X Marks the Spot

M51 X in CoreThis Hubble Space Telescope image of the core of the spiral galaxy M51 shows a dark “X” silhouetted across the galaxy’s nucleus. The “X” is caused by absorption of light by dust and marks the position of a black hole which may have a mass about one-million times the mass of the Sun. The darkest bar may be an edge-on view of a dust ring 100 light-years in diameter. It blocks the black hole its accretion disk as seen from Earth. The second bar of the “X” could be a second disk seen edge on, or it might be rotating gas and dust in M51 intersecting with the jets and ionization cones from the black hole.

Image Credit: NASA

Multi-Wavelength Astronomy

These four images show the Whirlpool Galaxy (aka M51) in different wavelengths of light.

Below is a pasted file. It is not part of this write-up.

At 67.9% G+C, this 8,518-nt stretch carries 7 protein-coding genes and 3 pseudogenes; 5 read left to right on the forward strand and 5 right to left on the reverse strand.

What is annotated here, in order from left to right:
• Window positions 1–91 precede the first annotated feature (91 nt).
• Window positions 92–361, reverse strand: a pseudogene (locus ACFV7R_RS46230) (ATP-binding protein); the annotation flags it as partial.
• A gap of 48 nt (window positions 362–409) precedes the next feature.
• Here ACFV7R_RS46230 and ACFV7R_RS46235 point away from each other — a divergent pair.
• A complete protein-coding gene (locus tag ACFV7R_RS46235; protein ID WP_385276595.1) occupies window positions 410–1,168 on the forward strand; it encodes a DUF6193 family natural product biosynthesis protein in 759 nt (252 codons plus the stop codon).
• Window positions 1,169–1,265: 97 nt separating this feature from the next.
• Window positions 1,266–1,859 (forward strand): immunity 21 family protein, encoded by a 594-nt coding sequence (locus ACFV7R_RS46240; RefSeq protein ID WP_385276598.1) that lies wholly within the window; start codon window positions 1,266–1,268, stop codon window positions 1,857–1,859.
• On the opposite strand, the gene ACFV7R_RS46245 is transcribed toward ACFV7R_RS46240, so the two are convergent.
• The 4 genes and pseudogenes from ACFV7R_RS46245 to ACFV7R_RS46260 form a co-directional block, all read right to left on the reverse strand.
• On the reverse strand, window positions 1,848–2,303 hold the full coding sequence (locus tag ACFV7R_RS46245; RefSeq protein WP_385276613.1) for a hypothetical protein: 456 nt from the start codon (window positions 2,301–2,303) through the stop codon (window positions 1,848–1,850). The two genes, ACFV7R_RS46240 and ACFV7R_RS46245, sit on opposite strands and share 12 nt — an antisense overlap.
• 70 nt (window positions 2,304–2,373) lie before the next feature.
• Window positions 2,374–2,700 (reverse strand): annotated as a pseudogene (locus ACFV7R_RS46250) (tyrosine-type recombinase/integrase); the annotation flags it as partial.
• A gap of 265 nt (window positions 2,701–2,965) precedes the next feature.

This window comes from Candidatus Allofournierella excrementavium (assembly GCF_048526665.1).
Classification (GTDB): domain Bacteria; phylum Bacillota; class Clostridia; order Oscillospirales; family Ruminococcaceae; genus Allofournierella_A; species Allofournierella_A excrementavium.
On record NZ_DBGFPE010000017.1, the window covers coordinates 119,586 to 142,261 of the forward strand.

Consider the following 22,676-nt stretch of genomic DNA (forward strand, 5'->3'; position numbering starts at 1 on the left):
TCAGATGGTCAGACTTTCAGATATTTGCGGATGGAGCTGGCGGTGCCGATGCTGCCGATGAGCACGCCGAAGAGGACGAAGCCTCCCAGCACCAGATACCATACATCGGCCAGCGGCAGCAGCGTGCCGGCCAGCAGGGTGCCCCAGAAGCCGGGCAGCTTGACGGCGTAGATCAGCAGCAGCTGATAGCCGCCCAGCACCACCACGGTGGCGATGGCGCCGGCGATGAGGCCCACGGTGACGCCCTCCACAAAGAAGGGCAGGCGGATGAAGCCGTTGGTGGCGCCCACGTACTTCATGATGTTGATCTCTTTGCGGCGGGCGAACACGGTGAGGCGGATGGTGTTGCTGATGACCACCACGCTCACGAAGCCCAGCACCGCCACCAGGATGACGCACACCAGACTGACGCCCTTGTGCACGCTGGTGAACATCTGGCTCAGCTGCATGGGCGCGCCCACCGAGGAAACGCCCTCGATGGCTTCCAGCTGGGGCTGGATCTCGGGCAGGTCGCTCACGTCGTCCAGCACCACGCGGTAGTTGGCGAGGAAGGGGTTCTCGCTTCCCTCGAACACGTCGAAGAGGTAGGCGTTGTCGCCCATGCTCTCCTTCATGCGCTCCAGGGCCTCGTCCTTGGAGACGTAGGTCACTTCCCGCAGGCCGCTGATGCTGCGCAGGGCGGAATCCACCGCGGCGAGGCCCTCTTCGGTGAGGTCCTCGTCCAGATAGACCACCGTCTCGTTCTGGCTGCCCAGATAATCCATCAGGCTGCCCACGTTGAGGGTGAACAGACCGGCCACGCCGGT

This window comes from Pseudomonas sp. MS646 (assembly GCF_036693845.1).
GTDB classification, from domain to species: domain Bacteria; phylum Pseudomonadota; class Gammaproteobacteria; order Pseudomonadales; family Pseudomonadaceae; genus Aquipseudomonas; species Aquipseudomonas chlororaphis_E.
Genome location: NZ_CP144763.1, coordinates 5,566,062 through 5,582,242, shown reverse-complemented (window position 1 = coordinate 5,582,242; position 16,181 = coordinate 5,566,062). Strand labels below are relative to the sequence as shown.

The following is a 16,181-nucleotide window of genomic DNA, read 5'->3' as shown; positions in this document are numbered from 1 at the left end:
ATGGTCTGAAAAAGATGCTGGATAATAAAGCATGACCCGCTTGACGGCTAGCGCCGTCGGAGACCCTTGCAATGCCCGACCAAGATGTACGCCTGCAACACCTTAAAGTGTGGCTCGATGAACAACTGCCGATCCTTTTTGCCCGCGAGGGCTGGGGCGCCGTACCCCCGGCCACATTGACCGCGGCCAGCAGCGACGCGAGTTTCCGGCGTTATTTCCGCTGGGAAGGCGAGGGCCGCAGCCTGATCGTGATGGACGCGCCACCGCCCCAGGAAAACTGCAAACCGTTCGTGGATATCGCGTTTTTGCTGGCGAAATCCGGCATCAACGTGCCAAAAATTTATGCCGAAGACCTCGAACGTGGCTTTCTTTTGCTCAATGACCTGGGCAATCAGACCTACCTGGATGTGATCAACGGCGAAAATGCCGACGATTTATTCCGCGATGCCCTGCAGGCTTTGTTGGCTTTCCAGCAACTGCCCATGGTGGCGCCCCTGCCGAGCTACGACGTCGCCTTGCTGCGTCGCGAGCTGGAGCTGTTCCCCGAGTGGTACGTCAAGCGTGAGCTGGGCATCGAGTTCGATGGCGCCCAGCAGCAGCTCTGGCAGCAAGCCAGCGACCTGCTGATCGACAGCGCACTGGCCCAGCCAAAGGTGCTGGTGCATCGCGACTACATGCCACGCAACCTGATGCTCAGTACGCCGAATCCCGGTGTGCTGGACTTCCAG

View A uses visible light data from the 2.1-m telescope at the Kitt Peak National Observatory. View B combines two visible light wavelengths, 400 nm (blue) and 700 nm (green) with infrared data from the Spitzer Space Telescope. The IR data is shown in red.

Views C and D are false color images assembled using more IR data from Spitzer. C uses data from three wavelengths—8 µm (red), 4.5 µm (green), and 3.6 µm (blue). The galaxy’s stars shine brightly in the shorter (“blue”) IR wavelengths, while the cooler interstellar dust glows red in the false color image. D add longer 24 µm data (also in red).

Image Credit: NASA